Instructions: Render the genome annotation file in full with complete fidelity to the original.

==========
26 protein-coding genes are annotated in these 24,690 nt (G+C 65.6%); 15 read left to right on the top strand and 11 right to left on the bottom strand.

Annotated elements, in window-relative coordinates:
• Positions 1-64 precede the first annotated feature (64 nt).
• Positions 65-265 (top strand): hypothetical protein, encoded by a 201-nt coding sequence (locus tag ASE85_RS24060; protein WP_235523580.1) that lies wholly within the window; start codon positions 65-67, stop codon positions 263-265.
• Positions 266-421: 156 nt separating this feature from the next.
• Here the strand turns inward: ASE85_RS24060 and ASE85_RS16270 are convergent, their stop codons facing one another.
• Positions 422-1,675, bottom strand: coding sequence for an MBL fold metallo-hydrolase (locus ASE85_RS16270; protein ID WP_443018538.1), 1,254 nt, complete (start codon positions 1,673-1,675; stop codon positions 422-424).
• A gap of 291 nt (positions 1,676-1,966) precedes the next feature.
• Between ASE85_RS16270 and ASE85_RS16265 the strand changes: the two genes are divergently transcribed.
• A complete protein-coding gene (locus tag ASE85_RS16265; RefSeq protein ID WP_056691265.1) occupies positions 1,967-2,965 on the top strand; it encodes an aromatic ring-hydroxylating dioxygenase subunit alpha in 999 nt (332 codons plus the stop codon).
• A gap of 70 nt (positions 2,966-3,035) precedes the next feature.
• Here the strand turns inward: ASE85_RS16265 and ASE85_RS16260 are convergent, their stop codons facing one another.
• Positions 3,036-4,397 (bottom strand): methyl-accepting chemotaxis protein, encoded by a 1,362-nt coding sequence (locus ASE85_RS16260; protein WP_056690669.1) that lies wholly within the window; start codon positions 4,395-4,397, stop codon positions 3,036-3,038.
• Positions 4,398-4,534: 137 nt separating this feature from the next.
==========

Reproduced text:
26 protein-coding genes are annotated in these 24,690 nt (G+C 65.6%); 15 read left to right on the top strand and 11 right to left on the bottom strand.

Annotated elements, in window-relative coordinates:
• Positions 1-64 precede the first annotated feature (64 nt).
• Positions 65-265 (top strand): hypothetical protein, encoded by a 201-nt coding sequence (locus tag ASE85_RS24060; protein WP_235523580.1) that lies wholly within the window; start codon positions 65-67, stop codon positions 263-265.
• Positions 266-421: 156 nt separating this feature from the next.
• Here the strand turns inward: ASE85_RS24060 and ASE85_RS16270 are convergent, their stop codons facing one another.
• Positions 422-1,675, bottom strand: coding sequence for an MBL fold metallo-hydrolase (locus ASE85_RS16270; protein ID WP_443018538.1), 1,254 nt, complete (start codon positions 1,673-1,675; stop codon positions 422-424).
• A gap of 291 nt (positions 1,676-1,966) precedes the next feature.
• Between ASE85_RS16270 and ASE85_RS16265 the strand changes: the two genes are divergently transcribed.
• A complete protein-coding gene (locus tag ASE85_RS16265; RefSeq protein ID WP_056691265.1) occupies positions 1,967-2,965 on the top strand; it encodes an aromatic ring-hydroxylating dioxygenase subunit alpha in 999 nt (332 codons plus the stop codon).
• A gap of 70 nt (positions 2,966-3,035) precedes the next feature.
• Here the strand turns inward: ASE85_RS16265 and ASE85_RS16260 are convergent, their stop codons facing one another.
• Positions 3,036-4,397 (bottom strand): methyl-accepting chemotaxis protein, encoded by a 1,362-nt coding sequence (locus ASE85_RS16260; protein WP_056690669.1) that lies wholly within the window; start codon positions 4,395-4,397, stop codon positions 3,036-3,038.
• Positions 4,398-4,534: 137 nt separating this feature from the next.